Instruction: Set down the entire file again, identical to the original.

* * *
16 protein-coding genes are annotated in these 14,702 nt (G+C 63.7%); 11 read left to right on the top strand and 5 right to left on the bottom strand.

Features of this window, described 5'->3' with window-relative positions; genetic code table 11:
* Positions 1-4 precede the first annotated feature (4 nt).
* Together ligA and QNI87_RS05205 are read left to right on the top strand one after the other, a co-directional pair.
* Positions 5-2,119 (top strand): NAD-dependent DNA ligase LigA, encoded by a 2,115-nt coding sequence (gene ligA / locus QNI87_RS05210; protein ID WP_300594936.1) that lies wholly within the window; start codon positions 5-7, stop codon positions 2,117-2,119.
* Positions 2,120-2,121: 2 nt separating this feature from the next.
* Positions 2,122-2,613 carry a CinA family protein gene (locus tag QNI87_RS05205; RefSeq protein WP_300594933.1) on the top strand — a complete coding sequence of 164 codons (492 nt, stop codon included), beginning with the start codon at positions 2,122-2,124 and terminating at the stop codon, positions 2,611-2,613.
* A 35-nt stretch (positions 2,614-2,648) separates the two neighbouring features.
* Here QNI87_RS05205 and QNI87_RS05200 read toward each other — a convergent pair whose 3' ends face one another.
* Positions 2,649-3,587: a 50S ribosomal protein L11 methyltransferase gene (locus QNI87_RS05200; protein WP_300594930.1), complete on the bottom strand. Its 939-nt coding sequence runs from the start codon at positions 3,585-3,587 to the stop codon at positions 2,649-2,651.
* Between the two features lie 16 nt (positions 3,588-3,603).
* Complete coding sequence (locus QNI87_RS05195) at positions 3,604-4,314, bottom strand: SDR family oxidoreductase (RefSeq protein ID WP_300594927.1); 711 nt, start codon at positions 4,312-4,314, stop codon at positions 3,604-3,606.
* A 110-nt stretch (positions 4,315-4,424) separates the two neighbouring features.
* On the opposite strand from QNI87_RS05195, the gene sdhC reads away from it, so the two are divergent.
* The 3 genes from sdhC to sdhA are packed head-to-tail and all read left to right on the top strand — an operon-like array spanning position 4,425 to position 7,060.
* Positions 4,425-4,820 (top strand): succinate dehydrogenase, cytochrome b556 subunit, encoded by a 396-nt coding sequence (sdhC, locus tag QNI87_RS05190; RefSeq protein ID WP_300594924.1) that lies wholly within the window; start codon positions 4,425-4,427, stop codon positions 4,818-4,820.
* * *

16 protein-coding genes are annotated in these 14,702 nt (G+C 63.7%); 11 read left to right on the top strand and 5 right to left on the bottom strand.

Features of this window, described 5'->3' with window-relative positions; genetic code table 11:
* Positions 1-4 precede the first annotated feature (4 nt).
* Together ligA and QNI87_RS05205 are read left to right on the top strand one after the other, a co-directional pair.
* Positions 5-2,119 (top strand): NAD-dependent DNA ligase LigA, encoded by a 2,115-nt coding sequence (gene ligA / locus QNI87_RS05210; protein ID WP_300594936.1) that lies wholly within the window; start codon positions 5-7, stop codon positions 2,117-2,119.
* Positions 2,120-2,121: 2 nt separating this feature from the next.
* Positions 2,122-2,613 carry a CinA family protein gene (locus tag QNI87_RS05205; RefSeq protein WP_300594933.1) on the top strand — a complete coding sequence of 164 codons (492 nt, stop codon included), beginning with the start codon at positions 2,122-2,124 and terminating at the stop codon, positions 2,611-2,613.
* A 35-nt stretch (positions 2,614-2,648) separates the two neighbouring features.
* Here QNI87_RS05205 and QNI87_RS05200 read toward each other — a convergent pair whose 3' ends face one another.
* Positions 2,649-3,587: a 50S ribosomal protein L11 methyltransferase gene (locus QNI87_RS05200; protein WP_300594930.1), complete on the bottom strand. Its 939-nt coding sequence runs from the start codon at positions 3,585-3,587 to the stop codon at positions 2,649-2,651.
* Between the two features lie 16 nt (positions 3,588-3,603).
* Complete coding sequence (locus QNI87_RS05195) at positions 3,604-4,314, bottom strand: SDR family oxidoreductase (RefSeq protein ID WP_300594927.1); 711 nt, start codon at positions 4,312-4,314, stop codon at positions 3,604-3,606.
* A 110-nt stretch (positions 4,315-4,424) separates the two neighbouring features.
* On the opposite strand from QNI87_RS05195, the gene sdhC reads away from it, so the two are divergent.
* The 3 genes from sdhC to sdhA are packed head-to-tail and all read left to right on the top strand — an operon-like array spanning position 4,425 to position 7,060.
* Positions 4,425-4,820 (top strand): succinate dehydrogenase, cytochrome b556 subunit, encoded by a 396-nt coding sequence (sdhC, locus tag QNI87_RS05190; RefSeq protein ID WP_300594924.1) that lies wholly within the window; start codon positions 4,425-4,427, stop codon positions 4,818-4,820.